Our Burning Planet


Standard Bank contradicts their net zero goals by investing in ‘brown’ energy

Activists drawing the link between the oil pipeline contributing to carbon emissions which leads to an increase in extreme weather events such as the recent KZN floods. (Photo: Julia Evans)

Standard Bank says it is committed to achieving net zero carbon emissions from its own operations by 2040 and from its portfolio of financed emissions by 2050, but still hasn’t withdrawn its involvement as financial advisers of what is projected to be the world’s largest heated crude oil pipeline.

On Friday, 22 April, in their seventh demonstration against Standard Bank’s involvement in the East Africa Crude Oil Pipeline (EACOP), activists from Extinction Rebellion gathered outside the Standard Bank head office in Rosebank, Johannesburg, to get the bank to withdraw any involvement in the EACOP project. 

The EACOP project plans to build a pipeline in 2025 spanning 1,400km across eastern Africa that will transport crude oil from Uganda to Tanzania.

Based on several human rights and environmental impact assessments, this project will be the world’s largest heated crude oil pipeline, the StopEACOP campaign said. “It will burn another six billion barrels of oil and generate over 34 million extra tons of carbon emissions each year.”

Extinction Rebellion activist Mduduzi Tshabalala said he took time away from his job as a street vendor selling vegetables and travelled from Sebokeng for this demonstration because, “this is going to affect everybody living in sub-saharan Africa”.

Tshaballa said coming from the Vaal area, his community understands the real-life impacts of carbon emissions and the climate crisis.

“In the Vaal, specifically, we are affected mostly by air pollution that has been happening… because of the coal plants, steel plants and other chemical plants we have. So the Vaal Triangle for instance, has been declared for more than 15 years as a priority area.

“So we see the impact. Because today, in the Vaal, areas like Parys, for more than two decades, they haven’t had clean water, because the Vaal Water is seriously polluted.”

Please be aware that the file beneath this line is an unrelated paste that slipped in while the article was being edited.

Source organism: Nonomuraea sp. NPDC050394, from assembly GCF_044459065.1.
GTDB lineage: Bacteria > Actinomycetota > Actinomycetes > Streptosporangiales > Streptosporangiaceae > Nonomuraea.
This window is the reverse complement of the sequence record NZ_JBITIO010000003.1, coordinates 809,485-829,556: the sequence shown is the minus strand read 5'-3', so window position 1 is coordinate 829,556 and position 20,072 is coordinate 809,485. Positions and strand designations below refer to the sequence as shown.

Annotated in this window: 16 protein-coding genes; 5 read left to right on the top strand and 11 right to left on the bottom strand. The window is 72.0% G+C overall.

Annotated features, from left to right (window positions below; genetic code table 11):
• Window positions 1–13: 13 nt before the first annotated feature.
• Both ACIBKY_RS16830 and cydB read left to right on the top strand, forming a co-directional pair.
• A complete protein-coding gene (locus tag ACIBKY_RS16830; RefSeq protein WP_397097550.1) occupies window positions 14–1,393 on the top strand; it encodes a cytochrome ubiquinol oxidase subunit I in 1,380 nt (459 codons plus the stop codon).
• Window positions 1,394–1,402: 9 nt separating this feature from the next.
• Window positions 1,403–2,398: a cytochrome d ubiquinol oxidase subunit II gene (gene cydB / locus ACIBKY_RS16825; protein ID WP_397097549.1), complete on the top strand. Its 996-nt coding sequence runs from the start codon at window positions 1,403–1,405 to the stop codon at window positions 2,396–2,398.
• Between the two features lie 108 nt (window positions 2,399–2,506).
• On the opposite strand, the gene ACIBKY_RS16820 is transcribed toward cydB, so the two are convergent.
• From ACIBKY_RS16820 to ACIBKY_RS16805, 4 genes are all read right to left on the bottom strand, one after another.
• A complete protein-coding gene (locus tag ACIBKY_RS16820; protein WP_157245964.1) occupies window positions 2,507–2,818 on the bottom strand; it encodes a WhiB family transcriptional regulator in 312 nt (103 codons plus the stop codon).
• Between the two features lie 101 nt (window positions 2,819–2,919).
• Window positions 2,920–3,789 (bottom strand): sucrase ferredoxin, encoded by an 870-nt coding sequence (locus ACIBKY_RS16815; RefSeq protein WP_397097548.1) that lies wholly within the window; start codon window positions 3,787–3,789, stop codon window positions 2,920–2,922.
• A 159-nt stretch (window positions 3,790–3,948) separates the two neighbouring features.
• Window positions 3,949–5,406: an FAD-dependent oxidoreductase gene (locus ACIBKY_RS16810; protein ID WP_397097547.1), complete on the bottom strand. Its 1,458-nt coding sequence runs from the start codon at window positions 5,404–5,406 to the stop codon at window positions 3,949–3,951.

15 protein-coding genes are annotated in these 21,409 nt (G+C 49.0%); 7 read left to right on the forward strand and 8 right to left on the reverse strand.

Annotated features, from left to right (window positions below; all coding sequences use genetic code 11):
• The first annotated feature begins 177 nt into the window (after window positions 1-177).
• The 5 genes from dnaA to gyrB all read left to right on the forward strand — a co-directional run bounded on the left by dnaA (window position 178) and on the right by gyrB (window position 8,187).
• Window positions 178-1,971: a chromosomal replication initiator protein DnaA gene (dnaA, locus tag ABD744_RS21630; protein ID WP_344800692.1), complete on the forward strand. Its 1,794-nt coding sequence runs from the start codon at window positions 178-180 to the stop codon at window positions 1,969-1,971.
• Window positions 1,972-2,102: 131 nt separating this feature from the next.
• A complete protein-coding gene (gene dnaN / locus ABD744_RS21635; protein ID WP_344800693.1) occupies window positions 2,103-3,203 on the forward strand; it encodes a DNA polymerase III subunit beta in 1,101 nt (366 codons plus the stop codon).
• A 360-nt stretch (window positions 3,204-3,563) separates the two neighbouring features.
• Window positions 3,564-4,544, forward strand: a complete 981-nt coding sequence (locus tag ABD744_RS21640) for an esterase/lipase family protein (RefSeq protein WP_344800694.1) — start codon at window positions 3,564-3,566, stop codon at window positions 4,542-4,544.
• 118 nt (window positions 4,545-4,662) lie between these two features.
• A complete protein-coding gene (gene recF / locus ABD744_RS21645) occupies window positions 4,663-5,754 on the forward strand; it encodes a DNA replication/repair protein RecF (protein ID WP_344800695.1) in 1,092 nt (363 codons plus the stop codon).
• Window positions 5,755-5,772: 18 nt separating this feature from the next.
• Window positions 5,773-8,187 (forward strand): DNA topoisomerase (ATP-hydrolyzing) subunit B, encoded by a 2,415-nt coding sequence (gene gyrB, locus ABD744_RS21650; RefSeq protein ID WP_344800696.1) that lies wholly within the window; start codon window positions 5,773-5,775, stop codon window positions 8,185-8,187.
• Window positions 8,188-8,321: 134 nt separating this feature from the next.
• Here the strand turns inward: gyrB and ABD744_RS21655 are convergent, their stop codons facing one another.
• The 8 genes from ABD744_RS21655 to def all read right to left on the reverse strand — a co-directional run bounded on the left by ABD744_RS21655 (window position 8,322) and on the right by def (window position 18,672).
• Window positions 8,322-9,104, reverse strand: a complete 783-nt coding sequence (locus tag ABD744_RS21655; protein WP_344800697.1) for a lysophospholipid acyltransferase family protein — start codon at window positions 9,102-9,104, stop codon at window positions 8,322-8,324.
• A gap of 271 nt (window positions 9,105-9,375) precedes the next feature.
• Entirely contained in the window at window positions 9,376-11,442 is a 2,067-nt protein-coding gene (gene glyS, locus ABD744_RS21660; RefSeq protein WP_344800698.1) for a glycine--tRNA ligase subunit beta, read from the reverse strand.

Mamosweu Tsoabi from Sebokeng at the Extinction Rebellion protest outside the Standard Bank head office, Rosebank, Johannesburg, on 22 April 2022. (Photo: Julia Evans)
Extinction Rebellion demostration against Standard Bank’s involvement in the East Africa Crude Oil Project on 12 March 2021. (Photo: Julia Evans)
Extinction Rebellion activist Mduduzi Tshabalala travelled from Sebokeng to be part of the protest against Standard Bank. (Photo: Julia Evans)

The StopEACOP campaign reported that nearly a third of the EACOP pipeline will run through Lake Victoria, which more than 40-million people depend on for water and food production. 

Mamosweu Tsoabi, a small-scale farmer from Sebokeng who attended the protest said, “I think this demonstration is very important for every living thing, because it’s all about climate change and things that impact climate change negatively.

“For example, I’m a farmer. So because of climate change, I’ve been affected,” said Tsoabi, explaining how extreme climate events like heat waves, droughts and floods have killed her crops, meaning she doesn’t have a source of income.

Impact assessments provided by the StopEACOP campaign indicated over 100,000 people across Uganda and Tanzania will lose the land they rely on for farming and livestock raising, and many will be forcibly removed from their homes. The pipeline will disturb nearly 2,000 square kilometres of protected wildlife habitats.

The EACOP project has $3,5-billion in investment and is in partnership with TotalEnergies, the French energy company; the China National Offshore Oil Corporation; Uganda National Oil Company and Tanzania Petroleum Development Corporation.